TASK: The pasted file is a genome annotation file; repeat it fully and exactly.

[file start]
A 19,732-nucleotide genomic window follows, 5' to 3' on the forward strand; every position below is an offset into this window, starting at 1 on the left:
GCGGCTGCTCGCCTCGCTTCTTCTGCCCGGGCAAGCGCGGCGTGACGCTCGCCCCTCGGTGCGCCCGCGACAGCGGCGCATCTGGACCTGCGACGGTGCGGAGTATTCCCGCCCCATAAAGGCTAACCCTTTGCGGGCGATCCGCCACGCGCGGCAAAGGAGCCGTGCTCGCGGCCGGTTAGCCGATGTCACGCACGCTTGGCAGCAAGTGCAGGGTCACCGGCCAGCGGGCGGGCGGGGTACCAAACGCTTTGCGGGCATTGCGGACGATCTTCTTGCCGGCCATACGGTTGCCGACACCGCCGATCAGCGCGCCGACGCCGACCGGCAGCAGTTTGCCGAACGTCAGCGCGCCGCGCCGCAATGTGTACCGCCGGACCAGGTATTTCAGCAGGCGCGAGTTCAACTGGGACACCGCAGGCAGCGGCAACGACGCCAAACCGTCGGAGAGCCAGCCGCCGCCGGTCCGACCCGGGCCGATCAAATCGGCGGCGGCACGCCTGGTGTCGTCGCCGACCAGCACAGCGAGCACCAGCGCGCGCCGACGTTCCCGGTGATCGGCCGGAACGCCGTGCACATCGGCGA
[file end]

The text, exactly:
A 19,732-nucleotide genomic window follows, 5' to 3' on the forward strand; every position below is an offset into this window, starting at 1 on the left:
GCGGCTGCTCGCCTCGCTTCTTCTGCCCGGGCAAGCGCGGCGTGACGCTCGCCCCTCGGTGCGCCCGCGACAGCGGCGCATCTGGACCTGCGACGGTGCGGAGTATTCCCGCCCCATAAAGGCTAACCCTTTGCGGGCGATCCGCCACGCGCGGCAAAGGAGCCGTGCTCGCGGCCGGTTAGCCGATGTCACGCACGCTTGGCAGCAAGTGCAGGGTCACCGGCCAGCGGGCGGGCGGGGTACCAAACGCTTTGCGGGCATTGCGGACGATCTTCTTGCCGGCCATACGGTTGCCGACACCGCCGATCAGCGCGCCGACGCCGACCGGCAGCAGTTTGCCGAACGTCAGCGCGCCGCGCCGCAATGTGTACCGCCGGACCAGGTATTTCAGCAGGCGCGAGTTCAACTGGGACACCGCAGGCAGCGGCAACGACGCCAAACCGTCGGAGAGCCAGCCGCCGCCGGTCCGACCCGGGCCGATCAAATCGGCGGCGGCACGCCTGGTGTCGTCGCCGACCAGCACAGCGAGCACCAGCGCGCGCCGACGTTCCCGGTGATCGGCCGGAACGCCGTGCACATCGGCGA